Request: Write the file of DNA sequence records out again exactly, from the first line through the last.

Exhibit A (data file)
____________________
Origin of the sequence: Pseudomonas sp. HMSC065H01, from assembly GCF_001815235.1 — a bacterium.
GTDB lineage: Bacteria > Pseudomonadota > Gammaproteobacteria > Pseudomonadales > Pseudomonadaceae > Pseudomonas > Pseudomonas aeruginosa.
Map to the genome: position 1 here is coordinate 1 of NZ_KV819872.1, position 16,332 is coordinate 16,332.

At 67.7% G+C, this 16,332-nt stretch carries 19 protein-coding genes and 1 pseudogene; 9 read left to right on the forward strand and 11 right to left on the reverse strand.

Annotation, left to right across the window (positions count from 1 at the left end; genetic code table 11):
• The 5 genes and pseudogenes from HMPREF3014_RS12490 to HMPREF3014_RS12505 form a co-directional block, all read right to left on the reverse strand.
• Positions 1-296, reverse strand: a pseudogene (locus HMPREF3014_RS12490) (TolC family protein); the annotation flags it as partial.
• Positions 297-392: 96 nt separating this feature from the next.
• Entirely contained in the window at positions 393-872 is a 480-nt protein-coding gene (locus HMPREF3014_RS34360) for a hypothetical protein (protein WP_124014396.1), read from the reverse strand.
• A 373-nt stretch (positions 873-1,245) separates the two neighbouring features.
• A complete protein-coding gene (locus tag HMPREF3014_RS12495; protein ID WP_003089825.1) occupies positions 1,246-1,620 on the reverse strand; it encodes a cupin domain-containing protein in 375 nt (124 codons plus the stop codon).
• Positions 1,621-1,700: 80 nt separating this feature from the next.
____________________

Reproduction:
Origin of the sequence: Pseudomonas sp. HMSC065H01, from assembly GCF_001815235.1 — a bacterium.
GTDB lineage: Bacteria > Pseudomonadota > Gammaproteobacteria > Pseudomonadales > Pseudomonadaceae > Pseudomonas > Pseudomonas aeruginosa.
Map to the genome: position 1 here is coordinate 1 of NZ_KV819872.1, position 16,332 is coordinate 16,332.

At 67.7% G+C, this 16,332-nt stretch carries 19 protein-coding genes and 1 pseudogene; 9 read left to right on the forward strand and 11 right to left on the reverse strand.

Annotation, left to right across the window (positions count from 1 at the left end; genetic code table 11):
• The 5 genes and pseudogenes from HMPREF3014_RS12490 to HMPREF3014_RS12505 form a co-directional block, all read right to left on the reverse strand.
• Positions 1-296, reverse strand: a pseudogene (locus HMPREF3014_RS12490) (TolC family protein); the annotation flags it as partial.
• Positions 297-392: 96 nt separating this feature from the next.
• Entirely contained in the window at positions 393-872 is a 480-nt protein-coding gene (locus HMPREF3014_RS34360) for a hypothetical protein (protein WP_124014396.1), read from the reverse strand.
• A 373-nt stretch (positions 873-1,245) separates the two neighbouring features.
• A complete protein-coding gene (locus tag HMPREF3014_RS12495; protein ID WP_003089825.1) occupies positions 1,246-1,620 on the reverse strand; it encodes a cupin domain-containing protein in 375 nt (124 codons plus the stop codon).
• Positions 1,621-1,700: 80 nt separating this feature from the next.